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Gold price falls 1% as higher dollar, yields curtail safe haven demand

Gold prices slumped on Monday as both the US dollar and Treasury yields strengthened, sapping demand for the safe haven asset after last week’s gain.

Spot gold fell 1.1% to $1,935.48 an ounce by 11:45 a.m. ET, erasing most of its gains from the last two sessions. US gold futures were down 1.0% to $1,935.00 per ounce in New York.

[Click here for an interactive chart of gold prices]

Meanwhile, both the dollar index and US bond yields rose, driven by expectations that the US Federal Reserve will lead an aggressive wave of global central bank tightening.

The 10-year Treasury yields earlier moved past 2.5%, above a technical trend line that has served as a ceiling since the late 1980s, and are now at their highest since April 2019.

Wall Street banks increasingly expect the Fed to raise interest rates more aggressively than policymakers are projecting, with Citigroup economists now seeing four straight half-point moves amid persistent inflation. Money market traders see four smaller increases by the European Central Bank within a year.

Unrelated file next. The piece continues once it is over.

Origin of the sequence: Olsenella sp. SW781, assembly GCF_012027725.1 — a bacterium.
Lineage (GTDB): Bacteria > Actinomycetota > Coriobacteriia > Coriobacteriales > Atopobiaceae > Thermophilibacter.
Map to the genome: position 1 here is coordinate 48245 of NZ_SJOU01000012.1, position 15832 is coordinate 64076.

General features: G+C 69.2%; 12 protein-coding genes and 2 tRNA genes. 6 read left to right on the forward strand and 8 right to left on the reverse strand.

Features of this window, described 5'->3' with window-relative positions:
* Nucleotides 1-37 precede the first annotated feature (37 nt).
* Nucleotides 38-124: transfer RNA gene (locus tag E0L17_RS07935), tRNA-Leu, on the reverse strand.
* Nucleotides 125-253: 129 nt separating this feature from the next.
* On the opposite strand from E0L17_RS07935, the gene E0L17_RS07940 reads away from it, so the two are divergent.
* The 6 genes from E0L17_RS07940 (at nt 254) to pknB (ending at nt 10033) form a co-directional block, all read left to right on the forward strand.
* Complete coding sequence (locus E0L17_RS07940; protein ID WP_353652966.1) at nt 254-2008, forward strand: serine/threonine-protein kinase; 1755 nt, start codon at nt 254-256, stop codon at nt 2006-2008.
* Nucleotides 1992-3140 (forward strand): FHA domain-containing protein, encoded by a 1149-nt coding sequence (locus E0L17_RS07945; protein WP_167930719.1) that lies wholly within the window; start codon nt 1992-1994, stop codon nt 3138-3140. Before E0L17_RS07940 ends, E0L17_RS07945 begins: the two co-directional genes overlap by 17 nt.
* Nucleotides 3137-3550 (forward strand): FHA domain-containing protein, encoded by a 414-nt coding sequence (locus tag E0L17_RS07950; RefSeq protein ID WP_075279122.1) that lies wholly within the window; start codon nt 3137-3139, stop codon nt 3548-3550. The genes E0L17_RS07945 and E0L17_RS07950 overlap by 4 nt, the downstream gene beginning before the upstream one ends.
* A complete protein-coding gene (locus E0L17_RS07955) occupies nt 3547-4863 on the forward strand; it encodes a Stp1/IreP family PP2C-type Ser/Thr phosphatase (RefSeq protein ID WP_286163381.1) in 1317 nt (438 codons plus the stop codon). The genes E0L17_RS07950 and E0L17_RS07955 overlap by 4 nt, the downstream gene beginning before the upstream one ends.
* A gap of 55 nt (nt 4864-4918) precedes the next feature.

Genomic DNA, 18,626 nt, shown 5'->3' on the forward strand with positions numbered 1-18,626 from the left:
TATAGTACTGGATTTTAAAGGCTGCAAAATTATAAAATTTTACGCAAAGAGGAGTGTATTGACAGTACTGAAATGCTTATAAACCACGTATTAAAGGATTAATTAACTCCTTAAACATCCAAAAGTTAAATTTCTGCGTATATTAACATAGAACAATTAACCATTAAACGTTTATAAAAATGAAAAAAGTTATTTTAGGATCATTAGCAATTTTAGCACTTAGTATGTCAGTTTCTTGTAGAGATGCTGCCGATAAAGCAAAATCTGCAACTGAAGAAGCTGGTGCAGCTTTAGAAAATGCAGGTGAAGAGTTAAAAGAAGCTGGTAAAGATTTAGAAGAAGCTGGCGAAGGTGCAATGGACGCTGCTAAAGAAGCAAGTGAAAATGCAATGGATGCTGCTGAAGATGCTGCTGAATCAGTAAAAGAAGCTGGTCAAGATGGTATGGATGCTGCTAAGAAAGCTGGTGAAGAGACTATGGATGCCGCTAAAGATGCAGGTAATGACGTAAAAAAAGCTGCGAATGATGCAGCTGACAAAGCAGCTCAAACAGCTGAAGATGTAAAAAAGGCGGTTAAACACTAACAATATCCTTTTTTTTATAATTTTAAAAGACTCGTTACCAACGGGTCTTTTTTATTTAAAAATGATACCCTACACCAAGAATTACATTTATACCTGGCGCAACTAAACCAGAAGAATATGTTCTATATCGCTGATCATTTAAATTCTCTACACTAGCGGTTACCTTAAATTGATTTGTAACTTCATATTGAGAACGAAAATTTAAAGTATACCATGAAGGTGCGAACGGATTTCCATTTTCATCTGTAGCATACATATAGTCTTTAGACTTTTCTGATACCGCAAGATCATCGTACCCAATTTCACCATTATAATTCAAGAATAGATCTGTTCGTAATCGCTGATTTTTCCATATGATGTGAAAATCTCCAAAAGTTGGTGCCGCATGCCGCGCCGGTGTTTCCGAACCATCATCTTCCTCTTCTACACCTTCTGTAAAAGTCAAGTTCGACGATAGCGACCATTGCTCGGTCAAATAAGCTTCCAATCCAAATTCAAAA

“Weaker gold price can be attributed to the US dollar, which is continuing to appreciate. And on the other hand, bond yields are climbing further,” Daniel Briesemann, an analyst at Commerzbank AG, told Bloomberg.

Still, bullion is up almost 6% this year as Russia’s invasion of Ukraine continues to bolster demand for safe havens. Holdings in exchange-traded funds backed by the metal rose for a 10th straight week.

Jim Wycoff, senior analyst at Kitco Metals, told Reuters that he does not see a “serious downside price pressure for any of the (metal) markets in the near term because of inflation worries.”

“Anytime we have inflationary pressures like we’re seeing now, history shows that the metals markets have been sought after and I suspect that’s going to continue to be the case,” he added.

(With files from Bloomberg and Reuters)

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